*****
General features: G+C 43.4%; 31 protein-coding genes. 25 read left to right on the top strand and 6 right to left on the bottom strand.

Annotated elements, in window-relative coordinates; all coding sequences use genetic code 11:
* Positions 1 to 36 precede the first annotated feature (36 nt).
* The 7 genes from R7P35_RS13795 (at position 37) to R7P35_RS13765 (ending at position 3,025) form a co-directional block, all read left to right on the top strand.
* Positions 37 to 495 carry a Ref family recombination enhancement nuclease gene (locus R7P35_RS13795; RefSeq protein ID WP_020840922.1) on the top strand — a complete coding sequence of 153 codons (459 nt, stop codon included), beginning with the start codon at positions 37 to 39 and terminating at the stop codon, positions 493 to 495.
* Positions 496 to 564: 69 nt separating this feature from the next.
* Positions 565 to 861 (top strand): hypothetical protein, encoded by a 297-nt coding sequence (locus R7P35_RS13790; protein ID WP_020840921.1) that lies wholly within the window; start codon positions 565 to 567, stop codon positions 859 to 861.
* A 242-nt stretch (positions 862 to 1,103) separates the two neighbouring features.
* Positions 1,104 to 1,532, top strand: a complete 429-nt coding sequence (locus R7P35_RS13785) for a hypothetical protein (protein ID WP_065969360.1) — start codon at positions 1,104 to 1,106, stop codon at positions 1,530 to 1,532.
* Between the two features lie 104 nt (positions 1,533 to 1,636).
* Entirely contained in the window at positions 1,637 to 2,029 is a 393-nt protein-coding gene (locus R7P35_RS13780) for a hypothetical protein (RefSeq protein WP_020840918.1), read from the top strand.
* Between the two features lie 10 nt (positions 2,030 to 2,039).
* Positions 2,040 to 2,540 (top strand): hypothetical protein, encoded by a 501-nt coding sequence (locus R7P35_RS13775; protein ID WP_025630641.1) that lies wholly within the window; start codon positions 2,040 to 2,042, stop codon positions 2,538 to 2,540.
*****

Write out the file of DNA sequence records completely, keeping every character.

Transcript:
General features: G+C 43.4%; 31 protein-coding genes. 25 read left to right on the top strand and 6 right to left on the bottom strand.

Annotated elements, in window-relative coordinates; all coding sequences use genetic code 11:
* Positions 1 to 36 precede the first annotated feature (36 nt).
* The 7 genes from R7P35_RS13795 (at position 37) to R7P35_RS13765 (ending at position 3,025) form a co-directional block, all read left to right on the top strand.
* Positions 37 to 495 carry a Ref family recombination enhancement nuclease gene (locus R7P35_RS13795; RefSeq protein ID WP_020840922.1) on the top strand — a complete coding sequence of 153 codons (459 nt, stop codon included), beginning with the start codon at positions 37 to 39 and terminating at the stop codon, positions 493 to 495.
* Positions 496 to 564: 69 nt separating this feature from the next.
* Positions 565 to 861 (top strand): hypothetical protein, encoded by a 297-nt coding sequence (locus R7P35_RS13790; protein ID WP_020840921.1) that lies wholly within the window; start codon positions 565 to 567, stop codon positions 859 to 861.
* A 242-nt stretch (positions 862 to 1,103) separates the two neighbouring features.
* Positions 1,104 to 1,532, top strand: a complete 429-nt coding sequence (locus R7P35_RS13785) for a hypothetical protein (protein ID WP_065969360.1) — start codon at positions 1,104 to 1,106, stop codon at positions 1,530 to 1,532.
* Between the two features lie 104 nt (positions 1,533 to 1,636).
* Entirely contained in the window at positions 1,637 to 2,029 is a 393-nt protein-coding gene (locus R7P35_RS13780) for a hypothetical protein (RefSeq protein WP_020840918.1), read from the top strand.
* Between the two features lie 10 nt (positions 2,030 to 2,039).
* Positions 2,040 to 2,540 (top strand): hypothetical protein, encoded by a 501-nt coding sequence (locus R7P35_RS13775; protein ID WP_025630641.1) that lies wholly within the window; start codon positions 2,040 to 2,042, stop codon positions 2,538 to 2,540.